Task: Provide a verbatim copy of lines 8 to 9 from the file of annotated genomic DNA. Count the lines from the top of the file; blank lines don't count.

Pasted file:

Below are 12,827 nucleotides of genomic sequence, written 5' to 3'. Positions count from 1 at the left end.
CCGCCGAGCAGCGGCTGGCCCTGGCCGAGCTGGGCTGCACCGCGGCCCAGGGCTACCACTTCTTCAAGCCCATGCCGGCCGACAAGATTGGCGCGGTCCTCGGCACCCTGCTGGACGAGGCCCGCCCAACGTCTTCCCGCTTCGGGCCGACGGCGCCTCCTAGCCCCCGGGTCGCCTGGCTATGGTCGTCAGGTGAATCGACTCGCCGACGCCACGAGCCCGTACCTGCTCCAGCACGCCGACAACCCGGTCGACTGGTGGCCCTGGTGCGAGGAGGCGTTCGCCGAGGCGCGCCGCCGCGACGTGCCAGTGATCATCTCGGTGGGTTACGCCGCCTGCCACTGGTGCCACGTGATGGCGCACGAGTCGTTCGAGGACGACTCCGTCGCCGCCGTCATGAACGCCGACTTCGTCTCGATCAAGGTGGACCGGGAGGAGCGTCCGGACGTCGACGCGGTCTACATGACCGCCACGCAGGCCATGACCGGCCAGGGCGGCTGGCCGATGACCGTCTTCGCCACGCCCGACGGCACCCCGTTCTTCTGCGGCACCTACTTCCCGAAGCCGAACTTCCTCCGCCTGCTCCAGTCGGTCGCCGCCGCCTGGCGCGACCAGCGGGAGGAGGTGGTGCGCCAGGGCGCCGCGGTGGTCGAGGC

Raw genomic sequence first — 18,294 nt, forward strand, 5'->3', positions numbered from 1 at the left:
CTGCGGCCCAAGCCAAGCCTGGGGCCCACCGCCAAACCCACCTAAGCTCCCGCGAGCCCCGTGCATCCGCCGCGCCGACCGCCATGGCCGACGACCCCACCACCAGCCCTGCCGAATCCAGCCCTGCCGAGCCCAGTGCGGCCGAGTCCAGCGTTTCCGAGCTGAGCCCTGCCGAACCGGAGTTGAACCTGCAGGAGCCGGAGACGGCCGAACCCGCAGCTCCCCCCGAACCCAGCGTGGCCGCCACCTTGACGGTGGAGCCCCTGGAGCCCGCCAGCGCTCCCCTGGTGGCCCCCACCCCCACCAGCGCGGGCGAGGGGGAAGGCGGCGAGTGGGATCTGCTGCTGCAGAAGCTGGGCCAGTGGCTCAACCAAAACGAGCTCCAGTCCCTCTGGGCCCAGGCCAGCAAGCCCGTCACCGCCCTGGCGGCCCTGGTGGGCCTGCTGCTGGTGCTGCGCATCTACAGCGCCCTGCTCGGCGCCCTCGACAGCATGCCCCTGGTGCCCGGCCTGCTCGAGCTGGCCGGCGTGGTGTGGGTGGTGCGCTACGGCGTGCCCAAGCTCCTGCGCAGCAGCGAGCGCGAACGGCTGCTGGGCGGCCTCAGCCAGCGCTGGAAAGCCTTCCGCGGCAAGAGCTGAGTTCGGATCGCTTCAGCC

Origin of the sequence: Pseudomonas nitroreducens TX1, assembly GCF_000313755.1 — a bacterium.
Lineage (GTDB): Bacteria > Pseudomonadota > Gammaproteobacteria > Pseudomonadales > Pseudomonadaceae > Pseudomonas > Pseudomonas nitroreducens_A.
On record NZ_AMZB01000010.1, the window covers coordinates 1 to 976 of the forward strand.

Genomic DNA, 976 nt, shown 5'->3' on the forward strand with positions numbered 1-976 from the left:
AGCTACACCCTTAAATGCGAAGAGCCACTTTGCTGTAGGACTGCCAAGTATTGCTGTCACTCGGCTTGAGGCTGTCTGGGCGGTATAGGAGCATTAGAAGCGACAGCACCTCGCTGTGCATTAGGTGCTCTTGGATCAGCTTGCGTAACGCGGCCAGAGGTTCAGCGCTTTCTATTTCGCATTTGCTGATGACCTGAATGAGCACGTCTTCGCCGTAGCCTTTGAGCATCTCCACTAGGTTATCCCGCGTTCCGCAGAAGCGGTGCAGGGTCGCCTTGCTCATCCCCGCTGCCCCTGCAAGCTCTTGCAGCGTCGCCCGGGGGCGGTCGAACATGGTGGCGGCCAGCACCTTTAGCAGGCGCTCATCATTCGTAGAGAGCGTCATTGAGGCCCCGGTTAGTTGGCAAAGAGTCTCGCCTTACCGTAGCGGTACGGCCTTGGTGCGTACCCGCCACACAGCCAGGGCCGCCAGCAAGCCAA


Genomic DNA, 976 nt, shown 5'->3' on the forward strand with positions numbered 1-976 from the left:
AGCTACACCCTTAAATGCGAAGAGCCACTTTGCTGTAGGACTGCCAAGTATTGCTGTCACTCGGCTTGAGGCTGTCTGGGCGGTATAGGAGCATTAGAAGCGACAGCACCTCGCTGTGCATTAGGTGCTCTTGGATCAGCTTGCGTAACGCGGCCAGAGGTTCAGCGCTTTCTATTTCGCATTTGCTGATGACCTGAATGAGCACGTCTTCGCCGTAGCCTTTGAGCATCTCCACTAGGTTATCCCGCGTTCCGCAGAAGCGGTGCAGGGTCGCCTTGCTCATCCCCGCTGCCCCTGCAAGCTCTTGCAGCGTCGCCCGGGGGCGGTCGAACATGGTGGCGGCCAGCACCTTTAGCAGGCGCTCATCATTCGTAGAGAGCGTCATTGAGGCCCCGGTTAGTTGGCAAAGAGTCTCGCCTTACCGTAGCGGTACGGCCTTGGTGCGTACCCGCCACACAGCCAGGGCCGCCAGCAAGCCAA